Sources of frustration ranged from the Rapids' performance in the final minutes to U.S. Soccer and Major League Soccer’s inflexibility following Colorado’s exit from the U.S. Open Cup in a match that started Wednesday night and finished Thursday at Minnesota United’s Allianz Field.
The hosts scored the game-winning goal minutes after Minnesota defender Brent Kallman was sent off in the 83rd minute following his second yellow card.
“I think a lot of different facets of the game just weren’t good enough tonight,” Rapids defender Keegan Rosenberry said. “At the end of the day, we were gifted a pretty good opportunity with going up a man later in the game. We didn’t make the right tactical adjustments to be able to take advantage of that.”
Four minutes after Kallman left the field, Emanuel Reynoso weaved through Colorado’s defense and hit a shot that dipped beyond Clint Irwin on its way into the goal, effectively eliminating the Rapids in the Round of 32.
“I just think 10 players shouldn’t produce such a good opportunity against 11,” Fraser said.
Colorado earned a free kick and corner kick in stoppage time but failed to turn either into anything. After the final whistle, Fraser explained his frustrations with MLS and U.S. Soccer, which runs the Open Cup. The two teams played just over 17 minutes Wednesday before storms forced the match to be resumed at noon Thursday. The final whistle blew 48 hours before the Rapids are scheduled to host LAFC at home.
“The ideal thing for us is to play it on a different day. U.S. Soccer (was) not really willing to work with us. (I) don’t really understand that,” Fraser said. “I don’t want to make excuses and complain, but the two entities not really working together to help us — the two entities being U.S. Soccer and MLS. … My concern is about player safety, but that’s only my concern. Apparently, not everybody else shares that concern.”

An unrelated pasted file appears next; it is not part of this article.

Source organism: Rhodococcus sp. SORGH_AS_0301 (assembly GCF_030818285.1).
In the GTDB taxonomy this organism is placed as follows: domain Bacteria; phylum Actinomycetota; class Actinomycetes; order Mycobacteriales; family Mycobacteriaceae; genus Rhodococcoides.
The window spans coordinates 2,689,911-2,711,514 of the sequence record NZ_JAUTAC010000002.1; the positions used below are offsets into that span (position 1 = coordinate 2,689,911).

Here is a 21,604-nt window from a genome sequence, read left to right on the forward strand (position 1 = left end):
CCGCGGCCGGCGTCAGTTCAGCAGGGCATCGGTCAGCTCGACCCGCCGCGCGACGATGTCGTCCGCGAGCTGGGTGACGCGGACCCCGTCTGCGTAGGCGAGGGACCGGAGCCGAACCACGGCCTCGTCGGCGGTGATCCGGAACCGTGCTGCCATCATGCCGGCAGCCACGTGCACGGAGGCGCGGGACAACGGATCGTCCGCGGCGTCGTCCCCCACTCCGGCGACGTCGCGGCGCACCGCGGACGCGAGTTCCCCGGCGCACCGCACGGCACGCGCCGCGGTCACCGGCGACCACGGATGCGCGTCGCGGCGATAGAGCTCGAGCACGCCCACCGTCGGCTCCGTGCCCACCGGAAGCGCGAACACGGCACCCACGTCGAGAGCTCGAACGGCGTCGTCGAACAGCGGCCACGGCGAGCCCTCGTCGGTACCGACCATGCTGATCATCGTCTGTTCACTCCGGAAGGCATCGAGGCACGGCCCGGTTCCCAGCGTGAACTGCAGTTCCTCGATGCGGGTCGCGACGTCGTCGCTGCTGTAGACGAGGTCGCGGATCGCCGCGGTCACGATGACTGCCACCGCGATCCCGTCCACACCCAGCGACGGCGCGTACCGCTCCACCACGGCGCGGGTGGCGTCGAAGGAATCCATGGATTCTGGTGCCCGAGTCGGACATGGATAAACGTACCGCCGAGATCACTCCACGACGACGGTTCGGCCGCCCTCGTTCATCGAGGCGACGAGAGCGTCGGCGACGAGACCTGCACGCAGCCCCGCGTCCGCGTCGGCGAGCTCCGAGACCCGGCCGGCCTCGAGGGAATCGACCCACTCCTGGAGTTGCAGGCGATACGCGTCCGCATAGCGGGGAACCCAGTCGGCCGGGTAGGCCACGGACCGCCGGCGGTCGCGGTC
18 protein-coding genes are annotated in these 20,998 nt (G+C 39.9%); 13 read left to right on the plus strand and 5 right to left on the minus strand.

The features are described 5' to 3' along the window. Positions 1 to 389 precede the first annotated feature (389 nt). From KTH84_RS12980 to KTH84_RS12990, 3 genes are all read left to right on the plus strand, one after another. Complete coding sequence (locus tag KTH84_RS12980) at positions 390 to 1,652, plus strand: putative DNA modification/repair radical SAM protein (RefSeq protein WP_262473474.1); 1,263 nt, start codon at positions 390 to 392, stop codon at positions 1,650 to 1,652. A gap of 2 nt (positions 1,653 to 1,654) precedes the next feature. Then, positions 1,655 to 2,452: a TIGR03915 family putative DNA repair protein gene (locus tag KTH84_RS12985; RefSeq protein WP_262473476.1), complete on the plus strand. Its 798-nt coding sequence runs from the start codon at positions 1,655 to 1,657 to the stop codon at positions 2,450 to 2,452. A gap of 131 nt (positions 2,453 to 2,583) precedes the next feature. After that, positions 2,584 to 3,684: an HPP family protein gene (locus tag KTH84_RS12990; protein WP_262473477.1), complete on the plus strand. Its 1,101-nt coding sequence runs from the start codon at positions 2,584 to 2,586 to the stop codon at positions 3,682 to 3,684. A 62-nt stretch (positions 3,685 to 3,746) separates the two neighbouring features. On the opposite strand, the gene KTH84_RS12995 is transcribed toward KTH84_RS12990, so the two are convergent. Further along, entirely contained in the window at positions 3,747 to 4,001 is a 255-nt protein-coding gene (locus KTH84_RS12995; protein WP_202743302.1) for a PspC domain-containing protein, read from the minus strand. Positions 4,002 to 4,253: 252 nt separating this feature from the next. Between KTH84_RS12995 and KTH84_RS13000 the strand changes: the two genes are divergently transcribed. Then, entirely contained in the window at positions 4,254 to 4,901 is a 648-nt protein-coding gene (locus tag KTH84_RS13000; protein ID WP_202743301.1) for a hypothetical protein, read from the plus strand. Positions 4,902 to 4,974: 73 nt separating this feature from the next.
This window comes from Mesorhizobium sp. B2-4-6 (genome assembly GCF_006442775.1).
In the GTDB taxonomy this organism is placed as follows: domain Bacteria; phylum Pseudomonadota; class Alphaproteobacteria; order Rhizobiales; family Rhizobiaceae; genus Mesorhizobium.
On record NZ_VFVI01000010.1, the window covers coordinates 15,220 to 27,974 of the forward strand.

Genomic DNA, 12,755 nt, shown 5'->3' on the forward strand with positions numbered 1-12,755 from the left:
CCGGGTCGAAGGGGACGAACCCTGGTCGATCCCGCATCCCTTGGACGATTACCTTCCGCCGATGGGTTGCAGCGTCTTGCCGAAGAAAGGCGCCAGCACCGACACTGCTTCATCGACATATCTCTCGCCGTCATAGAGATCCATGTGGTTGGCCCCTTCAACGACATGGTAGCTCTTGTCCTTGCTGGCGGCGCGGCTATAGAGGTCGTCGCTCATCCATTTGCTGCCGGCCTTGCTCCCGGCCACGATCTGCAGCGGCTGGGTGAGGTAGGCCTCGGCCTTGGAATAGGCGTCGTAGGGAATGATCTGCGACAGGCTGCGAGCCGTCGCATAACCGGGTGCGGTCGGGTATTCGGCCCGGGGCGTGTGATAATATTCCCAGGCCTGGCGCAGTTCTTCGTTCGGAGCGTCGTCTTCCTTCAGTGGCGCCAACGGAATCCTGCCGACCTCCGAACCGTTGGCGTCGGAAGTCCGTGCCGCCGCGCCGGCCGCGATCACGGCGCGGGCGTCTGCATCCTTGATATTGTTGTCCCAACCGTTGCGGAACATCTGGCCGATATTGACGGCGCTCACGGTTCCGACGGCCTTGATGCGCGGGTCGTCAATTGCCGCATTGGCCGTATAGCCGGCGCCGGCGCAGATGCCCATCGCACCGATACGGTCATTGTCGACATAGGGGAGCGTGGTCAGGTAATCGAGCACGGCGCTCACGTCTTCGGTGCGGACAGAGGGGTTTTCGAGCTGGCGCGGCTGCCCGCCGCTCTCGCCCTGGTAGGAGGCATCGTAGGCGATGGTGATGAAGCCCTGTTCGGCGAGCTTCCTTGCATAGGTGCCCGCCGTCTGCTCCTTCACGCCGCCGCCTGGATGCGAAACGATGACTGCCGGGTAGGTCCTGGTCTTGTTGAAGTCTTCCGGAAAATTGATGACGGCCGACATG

The action resumed Thursday afternoon with the match tied at 1 in the 18th minute. Abu Danladi gave Minnesota the lead early Wednesday and Nicolas Mezquida equalized for Colorado in the 15th minute, just before play was suspended for the night.
Rapids rookie Anthony Markanich almost scored in his first-team debut, but his header clanged off the post near the half-hour mark. He also earned the set piece that preceded Mezquida’s goal and gave his coach something to praise after his 90-minute performance.
“Anthony’s contributions on the day were excellent,” Fraser said.
Markanich’s chance seemed to open play, as each team created at least one more scoring opportunity before the first half ended nearly 18 hours after it started.
A couple of Rapids turnovers in their defensive third provided Minnesota a pair of chances early in the second half, but neither shot was on target. Minnesota had another couple of opportunities right before the hour mark, but Clint Irwin saved Kervin Arriaga’s free kick and Mark-Anthony Kaye blocked a shot to keep it level before Collen Warner cleared the danger.
Jonathan Lewis showed a sign of life from the Rapids attack in the 74th minute, but the second-half substitute’s shot went right at Minnesota goalkeeper Tyler Miller. A few minutes later, Miller had another basic save to make, this time off a Mezquida attempt. Lewis’s pace forced Kallman into the foul that led to his removal with 8 minutes to play, but the Rapids failed to capitalize.
“It’s a moment where we collectively need to kind of ramp things up and take advantage of that man advantage,” Rosenberry said. “Exploit the spaces, exploit the numbers advantage that we have around the field.”
The Rapids must quickly move on from their frustrations, with Western Conference leaders LAFC coming to Colorado on Saturday and a road trip for a midweek match at Sporting Kansas City looming.
“The disappointment is pretty high in a lot of things right now,” Fraser said. “But all we can do is get ourselves together and turn around and play in 48 hours and hope that the stretch that we have coming up, we don’t see injuries based on a lack of recovery time for the players.”